Jeff Sands is the author of Corporate Turnaround Artistry. Before he started fixing and mending other companies’ broken income statements and balance sheets, he first had to fix his own where he learned how friendly banks could be. During this conversation, we also learn about debt stacks, a few myths about bankruptcies, the five stages of a turnaround, the three types of turnaround CEOs, the role of luck, and what Jeff calls the salvation process.
- Jeff’s unique origin story
- On how to survive staring into a bear’s eyes
- The importance and value of a Chief Restructuring Officer
- The differences between a broken P&L and a balance sheet
- The top and bottom of a debt stack
- Addressing a broken management team
- Jeff’s five stages of a turnaround
- The reasons financial people struggle with the 13-week cash flow forecast
- The better maxim for, “Never run out of cash.”
- Jeff’s definition of the salvation process
- A favorite turnaround story
- A simple primer on bankruptcy history and the process
- Why Machiavelli’s, The Prince is included in the bibliography
- Tuneups are as important as turnarounds
- Books mentioned – The Brothers Karamazov and Mark Twain
The Five-Star Book
Corporate Turnaround Artistry by Jeff Sands is a great book, especially if you want to elevate your business and financial acumen.
I’m going to do a quick, lightning-round version of a sampling of the highlights in my Kindle version of this book.
Who is the book for? CEOs finding themselves unable to sleep at 2:00 a.m. (those are Jeff’s words).
The turnaround process is, “a game of speed, confidence, and building alliances.”
I’ve found the psychology of leaders dealing with stress and crisis to be one of the greatest influences on success and failure though I feel it has been greatly underdiscussed in the existing literature.Jeff Sands, Corporate Turnaround Artistry
Key Terms such as insolvency versus bankruptcy along with the zone of insolvency are outstanding in this book. I had never heard of the term debt stack until this book. I also like Jeff’s term, The Salvation Process (think iterative if-then-else).
The two turnarounds – there are just two: income statement turnarounds and balance sheet turnarounds.
The 23 business killers starting on page 20 should even be read by business owners and management not facing a crisis. I especially like number 20, falling in love with your product.
Cash control – the role of the 13-week cash-flow forecast is practical and easy to understand. “If you understand the cash-flow forecast, you understand the business.” Chapter 3 walks readers through the process with additional tips to preserve and raise cash.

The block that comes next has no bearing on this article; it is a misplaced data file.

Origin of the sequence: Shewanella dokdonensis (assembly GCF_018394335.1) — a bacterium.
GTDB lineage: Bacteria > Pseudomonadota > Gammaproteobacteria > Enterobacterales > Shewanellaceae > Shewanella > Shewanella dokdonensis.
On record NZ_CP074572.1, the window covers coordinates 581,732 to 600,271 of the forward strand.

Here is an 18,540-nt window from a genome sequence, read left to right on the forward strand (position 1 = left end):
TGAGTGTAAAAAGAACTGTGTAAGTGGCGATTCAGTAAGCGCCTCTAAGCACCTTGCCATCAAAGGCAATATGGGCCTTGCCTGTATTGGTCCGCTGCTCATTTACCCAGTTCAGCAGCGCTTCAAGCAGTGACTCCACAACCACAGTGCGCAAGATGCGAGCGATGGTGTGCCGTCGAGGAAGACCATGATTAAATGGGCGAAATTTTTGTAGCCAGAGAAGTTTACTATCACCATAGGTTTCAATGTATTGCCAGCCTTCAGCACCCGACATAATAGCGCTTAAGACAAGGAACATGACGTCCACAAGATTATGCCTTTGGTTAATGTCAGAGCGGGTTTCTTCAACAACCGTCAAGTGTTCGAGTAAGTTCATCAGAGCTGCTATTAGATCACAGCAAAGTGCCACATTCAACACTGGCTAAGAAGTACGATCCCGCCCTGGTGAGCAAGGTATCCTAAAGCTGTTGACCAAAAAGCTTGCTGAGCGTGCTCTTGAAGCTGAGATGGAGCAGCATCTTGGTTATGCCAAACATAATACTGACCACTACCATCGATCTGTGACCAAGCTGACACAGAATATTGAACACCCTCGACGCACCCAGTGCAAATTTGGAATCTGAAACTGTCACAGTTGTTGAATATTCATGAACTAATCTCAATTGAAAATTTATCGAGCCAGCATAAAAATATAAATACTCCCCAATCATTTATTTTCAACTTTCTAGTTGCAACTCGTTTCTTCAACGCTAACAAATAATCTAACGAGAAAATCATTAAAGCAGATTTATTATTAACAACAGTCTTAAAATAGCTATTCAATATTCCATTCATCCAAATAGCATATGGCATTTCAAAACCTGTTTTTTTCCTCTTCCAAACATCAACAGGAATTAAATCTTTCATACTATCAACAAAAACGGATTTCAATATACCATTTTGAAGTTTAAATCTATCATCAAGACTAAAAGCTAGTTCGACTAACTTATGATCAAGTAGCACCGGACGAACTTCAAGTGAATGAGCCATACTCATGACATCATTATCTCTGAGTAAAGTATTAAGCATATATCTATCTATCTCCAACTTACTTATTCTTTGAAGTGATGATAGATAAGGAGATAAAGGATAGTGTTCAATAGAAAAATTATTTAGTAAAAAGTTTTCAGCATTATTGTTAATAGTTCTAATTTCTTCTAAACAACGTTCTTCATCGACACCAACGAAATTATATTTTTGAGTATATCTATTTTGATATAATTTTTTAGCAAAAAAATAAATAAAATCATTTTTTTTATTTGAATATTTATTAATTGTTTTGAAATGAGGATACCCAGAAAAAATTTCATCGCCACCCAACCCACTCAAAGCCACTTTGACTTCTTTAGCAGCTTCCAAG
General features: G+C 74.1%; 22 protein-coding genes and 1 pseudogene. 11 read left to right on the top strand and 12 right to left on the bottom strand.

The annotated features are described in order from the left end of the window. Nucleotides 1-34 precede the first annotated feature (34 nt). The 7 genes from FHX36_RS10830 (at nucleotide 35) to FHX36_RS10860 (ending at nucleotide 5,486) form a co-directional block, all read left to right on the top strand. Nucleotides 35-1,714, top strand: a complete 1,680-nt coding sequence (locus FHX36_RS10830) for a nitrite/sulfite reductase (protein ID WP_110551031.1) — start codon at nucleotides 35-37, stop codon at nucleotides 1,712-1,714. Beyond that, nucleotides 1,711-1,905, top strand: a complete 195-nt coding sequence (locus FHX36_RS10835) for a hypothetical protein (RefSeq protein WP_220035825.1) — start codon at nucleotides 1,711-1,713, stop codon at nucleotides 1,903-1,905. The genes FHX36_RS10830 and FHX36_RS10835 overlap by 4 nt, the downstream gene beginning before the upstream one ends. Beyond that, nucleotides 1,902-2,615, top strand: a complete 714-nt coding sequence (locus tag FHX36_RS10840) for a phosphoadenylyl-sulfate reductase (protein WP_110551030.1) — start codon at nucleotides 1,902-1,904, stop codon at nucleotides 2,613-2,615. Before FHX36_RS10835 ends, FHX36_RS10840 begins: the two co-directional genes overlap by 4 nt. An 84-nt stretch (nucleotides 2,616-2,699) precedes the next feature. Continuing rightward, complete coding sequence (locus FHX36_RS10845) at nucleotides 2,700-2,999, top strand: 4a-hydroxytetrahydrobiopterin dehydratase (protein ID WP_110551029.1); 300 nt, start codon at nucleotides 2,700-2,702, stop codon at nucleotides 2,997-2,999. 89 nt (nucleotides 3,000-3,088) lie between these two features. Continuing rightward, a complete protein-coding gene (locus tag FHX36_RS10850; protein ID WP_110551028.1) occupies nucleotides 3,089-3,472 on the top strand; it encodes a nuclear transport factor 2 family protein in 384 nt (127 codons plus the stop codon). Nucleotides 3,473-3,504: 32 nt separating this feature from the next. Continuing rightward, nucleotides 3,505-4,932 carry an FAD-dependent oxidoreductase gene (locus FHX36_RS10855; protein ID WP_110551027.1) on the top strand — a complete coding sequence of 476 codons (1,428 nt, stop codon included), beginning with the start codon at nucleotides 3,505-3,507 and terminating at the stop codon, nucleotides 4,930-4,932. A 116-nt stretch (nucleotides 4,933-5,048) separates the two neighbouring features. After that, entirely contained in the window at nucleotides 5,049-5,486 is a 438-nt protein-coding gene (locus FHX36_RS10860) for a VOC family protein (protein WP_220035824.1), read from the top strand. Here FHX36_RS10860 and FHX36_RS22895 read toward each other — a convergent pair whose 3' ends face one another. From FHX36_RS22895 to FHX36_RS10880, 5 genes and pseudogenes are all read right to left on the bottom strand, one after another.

IRS 941 – never be in debt with the IRS. In short, know and respect your regulators.
Insolvency and bankruptcy – I know very little in this area. Jeff lays the groundwork by providing some history and context that will remain sticky in our minds. Don’t gloss over these sections. Also, be careful about bankruptcy attorneys. They may not have your best interests in mind. Jeff’s best advice is, “Avoid bankruptcy if at all possible. It is expensive, demanding, and fraught with risk, and almost everything that can be accomplished in bankruptcy court can be accomplished out of court through persuasion.” Finally, bankruptcy is a tool, not a goal.
Governance – “Statistically, private companies with an independent board of advisors do better than those without.”
The Three Questions
On some shows, I wrap up with either three or five questions to consider based on the conversation we’ve just heard.
Here are the three questions I posed at the end of the show:
- More than likely your business probably does not have a broken P&L or balance sheet. Can you clearly articulate why not? I’ll even help you with your answer. Consider the concept of CAMELS in the banking industry to support your answer (C – capital adequacy, A – asset quality, M – management, E – earnings, L – liquidity, S – sensitivity).
- Can you document your company’s debt stack? It’s okay to cheat by looking at the note disclosures in your audit report or review. Have your controller or VP – Finance help you. Also, don’t forget about off-balance sheet items too.
- If you are the CEO or if you work for one, is that person a 100-day change agent, a one-year stabilization CEO, or growth and slow incremental change CEO? When considering the question, think about the time stratums of The Requisite Organization (see this brief discussion for more insights). The first CEO is probably a Stratum II CEO. The one in the middle is probably a Stratum III CEO. The last one is a Stratum IV CEO.
Why is question three important? Stratums do not define cognitive abilities or value. All three CEOs are important and needed in the proper circumstances. The problem occurs when one stratum is working in another that is not natural or easy for them. That’s why this last question is important. It’s about alleviating stress, boredom, frustration, and even chaos once a CEO understands his/her natural talents in the context of stratum thinking.
More About Jeff Sands
Jeff is a Certified Turnaround Practitioner (CTP) who was awarded a coveted TMA Turnaround of the Year Award in 2017, 2018, and 2019 and also the 2020 Turnaround Consultant of the Year by M&A Advisor. He consults select clients through Dorset Partners LLC and pursues distressed industrial acquisitions through American Industrial Acquisition Corp. Other relevant links include: